Russell Norman outburst part of media race against Labour

14 November 2013
Russel Norman’s use of the Philippines disaster to push his political agenda this week may have been directly linked to the media training skills of Labour Leader David Cunliffe. Russel NormanWhen Cunliffe became Labour Leader, I predicted in this blog that he would take a lot of media publicity away from the Greens. Former leader David Shearer was not good at giving reporters the sound bites they wanted. This meant they often went to Norman for opposition comments instead. My prediction has come true. Cunliffe has used his media training skills to give reporters what they want. This has increased the media profile of Labour at the expense of the Greens. That’s not to say the Greens have moved off the media stage. But they now have a rival for that opposition comment. This could have led to Norman’s outburst. He has a good understanding of the media. He knows that conflict sells and he knows the value of publicity. He knew his outburst would hit the headlines. While many would believe it unethical to use a statement of sympathy for the Philippines to push your political agenda, it would certainly get his message out about Climate Change and put him on centre stage. Knowing what reporters and presenters want is a major part of our media training sessions. This is something Cunliffe knows well. He uses it to his advantage. For example, he recently criticised John Key for the Sky City Convention deal. This is what he said: “Business calls him a map with no compass. He’s known as John the Trader and there is nothing he won’t trade.” The media love that language. Having talked about Cunliffe’s media training skills, Key is still a formidable opponent. He has all the skills that Cunliffe has, plus he looks and acts far more natural on TV.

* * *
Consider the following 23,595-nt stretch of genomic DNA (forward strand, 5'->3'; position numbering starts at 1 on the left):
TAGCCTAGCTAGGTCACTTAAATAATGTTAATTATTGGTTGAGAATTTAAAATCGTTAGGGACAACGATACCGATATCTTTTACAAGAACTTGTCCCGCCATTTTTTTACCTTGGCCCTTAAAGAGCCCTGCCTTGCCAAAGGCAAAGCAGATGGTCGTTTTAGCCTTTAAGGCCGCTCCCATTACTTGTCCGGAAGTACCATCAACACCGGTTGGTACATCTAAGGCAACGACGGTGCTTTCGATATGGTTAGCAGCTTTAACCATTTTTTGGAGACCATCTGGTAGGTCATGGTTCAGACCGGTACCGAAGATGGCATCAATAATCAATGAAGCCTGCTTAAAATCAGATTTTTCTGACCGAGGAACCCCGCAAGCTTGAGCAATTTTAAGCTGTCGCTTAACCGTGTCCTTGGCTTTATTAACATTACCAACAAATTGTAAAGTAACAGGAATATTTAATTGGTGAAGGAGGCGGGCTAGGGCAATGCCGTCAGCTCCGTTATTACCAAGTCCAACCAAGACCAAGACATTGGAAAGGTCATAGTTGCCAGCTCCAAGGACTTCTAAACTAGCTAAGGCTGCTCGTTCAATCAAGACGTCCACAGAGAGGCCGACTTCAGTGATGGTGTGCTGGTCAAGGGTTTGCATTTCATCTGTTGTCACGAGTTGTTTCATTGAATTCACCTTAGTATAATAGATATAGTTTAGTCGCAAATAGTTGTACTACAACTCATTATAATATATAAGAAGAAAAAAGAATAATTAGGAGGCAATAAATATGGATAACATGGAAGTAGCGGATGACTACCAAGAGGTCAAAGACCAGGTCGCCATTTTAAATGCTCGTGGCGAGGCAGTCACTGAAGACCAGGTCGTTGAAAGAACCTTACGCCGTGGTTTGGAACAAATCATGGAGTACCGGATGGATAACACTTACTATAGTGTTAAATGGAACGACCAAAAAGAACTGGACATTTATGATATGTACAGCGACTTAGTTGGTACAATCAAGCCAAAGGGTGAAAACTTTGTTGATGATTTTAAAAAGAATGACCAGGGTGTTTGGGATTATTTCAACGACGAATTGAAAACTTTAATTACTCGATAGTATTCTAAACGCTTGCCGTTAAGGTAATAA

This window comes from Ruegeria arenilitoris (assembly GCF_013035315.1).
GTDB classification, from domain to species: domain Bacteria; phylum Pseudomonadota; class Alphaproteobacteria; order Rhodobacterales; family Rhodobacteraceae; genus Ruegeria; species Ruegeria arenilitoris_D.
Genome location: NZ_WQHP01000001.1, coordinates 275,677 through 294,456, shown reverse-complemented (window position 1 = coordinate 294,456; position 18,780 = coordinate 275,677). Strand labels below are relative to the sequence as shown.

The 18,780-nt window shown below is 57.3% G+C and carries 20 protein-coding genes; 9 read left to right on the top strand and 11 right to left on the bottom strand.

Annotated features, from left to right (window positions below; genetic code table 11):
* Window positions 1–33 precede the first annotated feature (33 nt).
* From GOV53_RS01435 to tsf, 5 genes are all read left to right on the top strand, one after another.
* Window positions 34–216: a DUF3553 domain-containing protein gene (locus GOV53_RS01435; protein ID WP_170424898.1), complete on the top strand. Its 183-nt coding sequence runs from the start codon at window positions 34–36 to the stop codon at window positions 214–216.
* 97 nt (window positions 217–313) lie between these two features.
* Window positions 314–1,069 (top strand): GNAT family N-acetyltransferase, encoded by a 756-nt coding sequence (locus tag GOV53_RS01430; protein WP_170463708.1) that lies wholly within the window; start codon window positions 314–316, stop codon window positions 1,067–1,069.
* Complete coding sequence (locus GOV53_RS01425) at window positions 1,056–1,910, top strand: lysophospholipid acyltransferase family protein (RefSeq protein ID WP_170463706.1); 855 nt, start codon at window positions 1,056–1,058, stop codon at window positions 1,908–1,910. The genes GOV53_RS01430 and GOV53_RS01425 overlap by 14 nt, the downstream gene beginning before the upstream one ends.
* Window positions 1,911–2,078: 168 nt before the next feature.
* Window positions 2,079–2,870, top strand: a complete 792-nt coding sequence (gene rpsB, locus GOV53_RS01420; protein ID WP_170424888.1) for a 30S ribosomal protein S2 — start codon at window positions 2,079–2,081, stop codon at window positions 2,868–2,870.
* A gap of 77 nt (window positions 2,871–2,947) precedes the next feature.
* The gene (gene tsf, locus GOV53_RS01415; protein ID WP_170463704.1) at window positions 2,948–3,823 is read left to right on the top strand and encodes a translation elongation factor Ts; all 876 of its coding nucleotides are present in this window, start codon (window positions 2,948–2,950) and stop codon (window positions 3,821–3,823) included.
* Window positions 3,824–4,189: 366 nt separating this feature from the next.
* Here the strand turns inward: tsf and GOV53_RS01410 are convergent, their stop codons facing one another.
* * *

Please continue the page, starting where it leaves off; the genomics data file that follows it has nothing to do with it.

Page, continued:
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Pete is a leading New Zealand media trainer and regular blogger for his company, Media Training NZ . He has helped leaders from all sectors of society communicate with the media and other stakeholders. Pete is a former daily newspaper reporter and press secretary in the New Zealand government. From these roles, he understands the media process from both sides of the camera.

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